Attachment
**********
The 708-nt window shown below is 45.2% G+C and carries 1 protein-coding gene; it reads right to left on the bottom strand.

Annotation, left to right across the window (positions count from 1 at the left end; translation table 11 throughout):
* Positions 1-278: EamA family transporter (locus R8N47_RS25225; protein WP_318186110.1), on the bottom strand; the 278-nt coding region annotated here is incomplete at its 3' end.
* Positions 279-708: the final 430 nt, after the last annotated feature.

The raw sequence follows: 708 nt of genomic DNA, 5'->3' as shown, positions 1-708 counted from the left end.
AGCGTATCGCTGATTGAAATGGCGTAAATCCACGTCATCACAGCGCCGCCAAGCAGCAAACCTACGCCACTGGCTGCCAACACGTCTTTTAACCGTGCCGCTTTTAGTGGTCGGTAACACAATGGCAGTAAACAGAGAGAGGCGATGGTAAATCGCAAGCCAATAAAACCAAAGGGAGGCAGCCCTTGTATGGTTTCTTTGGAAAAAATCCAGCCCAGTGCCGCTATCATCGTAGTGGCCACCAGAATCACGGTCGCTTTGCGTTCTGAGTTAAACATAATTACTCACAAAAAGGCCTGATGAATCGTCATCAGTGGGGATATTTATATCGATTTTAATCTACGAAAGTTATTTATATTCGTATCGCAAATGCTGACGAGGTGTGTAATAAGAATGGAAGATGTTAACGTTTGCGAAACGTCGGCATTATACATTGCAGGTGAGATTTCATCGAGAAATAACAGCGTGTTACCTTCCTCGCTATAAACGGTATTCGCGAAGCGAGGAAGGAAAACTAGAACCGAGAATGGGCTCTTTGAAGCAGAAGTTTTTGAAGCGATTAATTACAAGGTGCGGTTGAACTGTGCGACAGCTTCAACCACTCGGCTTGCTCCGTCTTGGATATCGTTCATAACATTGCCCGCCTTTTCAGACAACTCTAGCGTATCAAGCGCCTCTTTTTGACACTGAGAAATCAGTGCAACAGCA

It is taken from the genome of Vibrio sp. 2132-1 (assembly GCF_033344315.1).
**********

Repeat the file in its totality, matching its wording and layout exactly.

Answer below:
The 708-nt window shown below is 45.2% G+C and carries 1 protein-coding gene; it reads right to left on the bottom strand.

Annotation, left to right across the window (positions count from 1 at the left end; translation table 11 throughout):
* Positions 1-278: EamA family transporter (locus R8N47_RS25225; protein WP_318186110.1), on the bottom strand; the 278-nt coding region annotated here is incomplete at its 3' end.
* Positions 279-708: the final 430 nt, after the last annotated feature.

The raw sequence follows: 708 nt of genomic DNA, 5'->3' as shown, positions 1-708 counted from the left end.
AGCGTATCGCTGATTGAAATGGCGTAAATCCACGTCATCACAGCGCCGCCAAGCAGCAAACCTACGCCACTGGCTGCCAACACGTCTTTTAACCGTGCCGCTTTTAGTGGTCGGTAACACAATGGCAGTAAACAGAGAGAGGCGATGGTAAATCGCAAGCCAATAAAACCAAAGGGAGGCAGCCCTTGTATGGTTTCTTTGGAAAAAATCCAGCCCAGTGCCGCTATCATCGTAGTGGCCACCAGAATCACGGTCGCTTTGCGTTCTGAGTTAAACATAATTACTCACAAAAAGGCCTGATGAATCGTCATCAGTGGGGATATTTATATCGATTTTAATCTACGAAAGTTATTTATATTCGTATCGCAAATGCTGACGAGGTGTGTAATAAGAATGGAAGATGTTAACGTTTGCGAAACGTCGGCATTATACATTGCAGGTGAGATTTCATCGAGAAATAACAGCGTGTTACCTTCCTCGCTATAAACGGTATTCGCGAAGCGAGGAAGGAAAACTAGAACCGAGAATGGGCTCTTTGAAGCAGAAGTTTTTGAAGCGATTAATTACAAGGTGCGGTTGAACTGTGCGACAGCTTCAACCACTCGGCTTGCTCCGTCTTGGATATCGTTCATAACATTGCCCGCCTTTTCAGACAACTCTAGCGTATCAAGCGCCTCTTTTTGACACTGAGAAATCAGTGCAACAGCA

It is taken from the genome of Vibrio sp. 2132-1 (assembly GCF_033344315.1).